The cast are all incredibly talented musicians and singers. The quintet of actors who play the five famous men in the show have all had previous experience in productions of Million Dollar Quartet, including Kyle Sorrell, who played Phillips in both the 2018 and 2020 Phoenix Theatre Productions, and Gregg Hammer, who portrayed Cash in both the 2020 production and the company's recent offering of Ring of Fire. Both do good work here, with Sorrell appropriately taut as the man who doesn't know what his future will be like when his biggest stars have left the label, and Hammer stoic and introspective as Cash. While the character of Cash is given a little less to do in this show than the other men, Hammer's performance of "Ring of Fire" is a major highlight. JP Coletta is flashy and completely full of himself (and also an amazing piano player) as the conceited Jerry Lee Lewis, and Sam Sherwood is appropriately conflicted as Carl Perkins; Coletta's rambunctious but skilled piano playing and Sherwood's exceptional guitar abilities are both constant highlights in the show. Unlike the other actors here and in previous productions of Million Dollar Quartet I've seen, including on Broadway, Daniel Durston's appearance is eerily spot-on as a young Elvis Presley, and Durston's confusion over Presley's quick Hollywood success combined with the uncertainty of what will happen to his career if he's drafted, are realistically depicted. Durston's beautiful vocals are also eerily reminiscent of Presley.

I've seen Phoenix actress Amanda Valenzuela in several shows in the last year, including just last month as Morticia in The Addams Family at Hale Centre Theatre, and she is always wonderful. Her Phoenix Theatre debut as Dyanne is no exception. She holds her own against the men in the show and creates a three-dimensional woman who truly understands that her relationship with Elvis will be short lived. Bookwriter Colin Escott (co-writer of Million Dollar Quartet) does a great job of incorporating just enough information about Dyanne into this show, much more than in the first musical. Valenzuela also provides fun versions of "Santa Baby" and "Mele Kalikimaka."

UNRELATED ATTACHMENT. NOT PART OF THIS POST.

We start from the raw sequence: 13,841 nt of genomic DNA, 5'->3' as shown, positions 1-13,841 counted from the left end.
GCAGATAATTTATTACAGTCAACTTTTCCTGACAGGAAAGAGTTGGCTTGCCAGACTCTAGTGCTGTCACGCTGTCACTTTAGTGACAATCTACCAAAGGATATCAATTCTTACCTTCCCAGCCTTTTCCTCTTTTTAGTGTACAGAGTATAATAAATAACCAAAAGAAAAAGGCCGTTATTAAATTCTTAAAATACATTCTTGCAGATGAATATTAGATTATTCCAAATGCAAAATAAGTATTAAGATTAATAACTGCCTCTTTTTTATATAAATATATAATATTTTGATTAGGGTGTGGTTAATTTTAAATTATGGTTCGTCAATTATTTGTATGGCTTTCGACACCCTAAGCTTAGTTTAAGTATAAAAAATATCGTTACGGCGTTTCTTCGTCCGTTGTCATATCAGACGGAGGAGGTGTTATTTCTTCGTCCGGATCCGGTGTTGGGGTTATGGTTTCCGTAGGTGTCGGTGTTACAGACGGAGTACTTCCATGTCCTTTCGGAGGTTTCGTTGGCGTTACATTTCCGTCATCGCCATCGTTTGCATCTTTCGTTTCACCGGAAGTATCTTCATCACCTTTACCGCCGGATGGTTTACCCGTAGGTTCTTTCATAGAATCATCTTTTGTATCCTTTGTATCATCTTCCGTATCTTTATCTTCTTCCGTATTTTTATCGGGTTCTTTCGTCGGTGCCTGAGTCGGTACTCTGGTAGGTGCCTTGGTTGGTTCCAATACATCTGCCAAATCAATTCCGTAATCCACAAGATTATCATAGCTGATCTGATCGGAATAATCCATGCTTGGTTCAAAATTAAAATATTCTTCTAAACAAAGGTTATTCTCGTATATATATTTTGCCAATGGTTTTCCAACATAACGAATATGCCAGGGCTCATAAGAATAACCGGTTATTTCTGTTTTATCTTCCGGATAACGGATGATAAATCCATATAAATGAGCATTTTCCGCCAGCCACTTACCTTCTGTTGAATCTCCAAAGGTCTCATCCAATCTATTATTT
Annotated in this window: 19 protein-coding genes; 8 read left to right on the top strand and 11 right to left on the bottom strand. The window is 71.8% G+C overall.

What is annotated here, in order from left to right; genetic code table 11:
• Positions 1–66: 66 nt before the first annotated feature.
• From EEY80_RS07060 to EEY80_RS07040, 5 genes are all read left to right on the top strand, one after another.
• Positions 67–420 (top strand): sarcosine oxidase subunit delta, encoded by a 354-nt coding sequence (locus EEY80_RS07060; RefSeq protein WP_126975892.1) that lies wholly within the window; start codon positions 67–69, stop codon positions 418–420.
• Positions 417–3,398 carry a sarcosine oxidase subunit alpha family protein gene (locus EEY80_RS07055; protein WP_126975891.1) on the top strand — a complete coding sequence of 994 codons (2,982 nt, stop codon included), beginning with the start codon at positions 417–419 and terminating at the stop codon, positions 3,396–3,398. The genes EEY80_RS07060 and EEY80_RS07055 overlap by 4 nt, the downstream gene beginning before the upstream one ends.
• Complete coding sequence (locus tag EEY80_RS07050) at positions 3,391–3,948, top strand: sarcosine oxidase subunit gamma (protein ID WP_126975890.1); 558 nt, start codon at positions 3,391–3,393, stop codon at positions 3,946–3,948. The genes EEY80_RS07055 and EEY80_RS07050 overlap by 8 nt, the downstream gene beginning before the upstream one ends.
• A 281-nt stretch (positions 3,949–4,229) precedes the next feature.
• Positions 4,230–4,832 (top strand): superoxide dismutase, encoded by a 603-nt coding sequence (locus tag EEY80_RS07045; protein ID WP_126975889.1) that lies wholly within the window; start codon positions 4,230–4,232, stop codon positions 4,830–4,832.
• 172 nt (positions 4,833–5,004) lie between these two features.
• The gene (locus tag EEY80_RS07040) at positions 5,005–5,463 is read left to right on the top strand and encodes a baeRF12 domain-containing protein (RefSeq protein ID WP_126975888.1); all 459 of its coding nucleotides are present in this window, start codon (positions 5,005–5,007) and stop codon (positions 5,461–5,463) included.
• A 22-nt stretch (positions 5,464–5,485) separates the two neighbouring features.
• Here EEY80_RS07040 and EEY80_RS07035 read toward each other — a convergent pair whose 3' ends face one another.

The group is backed by two other Million Dollar Quartet veterans, Chris Cerreto and Nathan Yates Douglass on drums and bass, respectively, who are just as talented and gifted as musicians as the rest of the cast. Musical director, supervisor, and arranger Chuck Mead does a wonderful job in giving the entire show an energetic feeling of both a rambunctious, off the cuff jam session and a fully fleshed-out country and rock concert.

Director Scott Weinstein has directed previous productions of Million Dollar Quartet, including the two at Phoenix Theatre, as well as Ring of Fire here last spring, so he has plenty of experience with ensuring the format of this type of musical succeeds. The creative team for both this production and the tour include the realistic scenic design by dots, and period perfect costumes by Izumi Inaba, with exceptional lighting design by Ryan O'Gara that explodes into a range of colors, and a crystal-clear sound design by Diego Garzón. Local designer Douglas Clarke's props feature many fun, period touches.

While there may not be much new to the story of this sequel of Million Dollar Quartet when compared to the original, Million Dollar Quartet Christmas still manages to provide enough insight into these real stars of rock and country music while also adding in their memories of past Christmas holidays to provide a nice connection to the audience's own memories. But it's the music that's the star here and having such well-known holiday tunes as "Blue Christmas," "Silent Night," and "I'll Be Home for Christmas" sung by a talented cast portraying these famous men makes this a highly entertaining, joyful and thrilling, crowd-pleasing experience.

Million Dollar Quartet Christmas runs through January 4, 2022, at the Phoenix Theatre Company, 1825 N. Central Avenue, Phoenix AZ. For tickets and information, please visit or call 602-254-2151. For information on the national tour, visit

Book by Colin Escott
Music Supervision, Arrangements, and Orchestrations by Chuck Mead
Director: Scott Weinstein
Asst. Director: Tasha Spear
Musical Director: Chuck Mead
Scenic Designer: dots
Lighting Designer: Ryan O' Gara
Sound Designer: Diego Garzón
Costume Designer: Izumi Inaba
Properties Designer: Douglas Clarke
Director of Production: Karla Frederick
Stage Manager: Samantha Monson*
Assistant Stage Manager: Katherine Roll Lang
Covid Safety Manager: Tatiana Trujillo

Cast: (in alphabetical order)
Fluke: Chris Cerreto
Jerry Lee Lewis: JP Coletta *
Elvis Presley: Daniel Durston*
Johnny Cash: Gregg Hammer*
Carl Perkins: Sam Sherwood*
Sam Phillips: Kyle Sorrell*
Dyanne: Amanda Valenzuela
Jay Perkins: Nathan Yates Douglass*

*Members of Actors' Equity Association, the union of professional actors & stage managers in the U.S.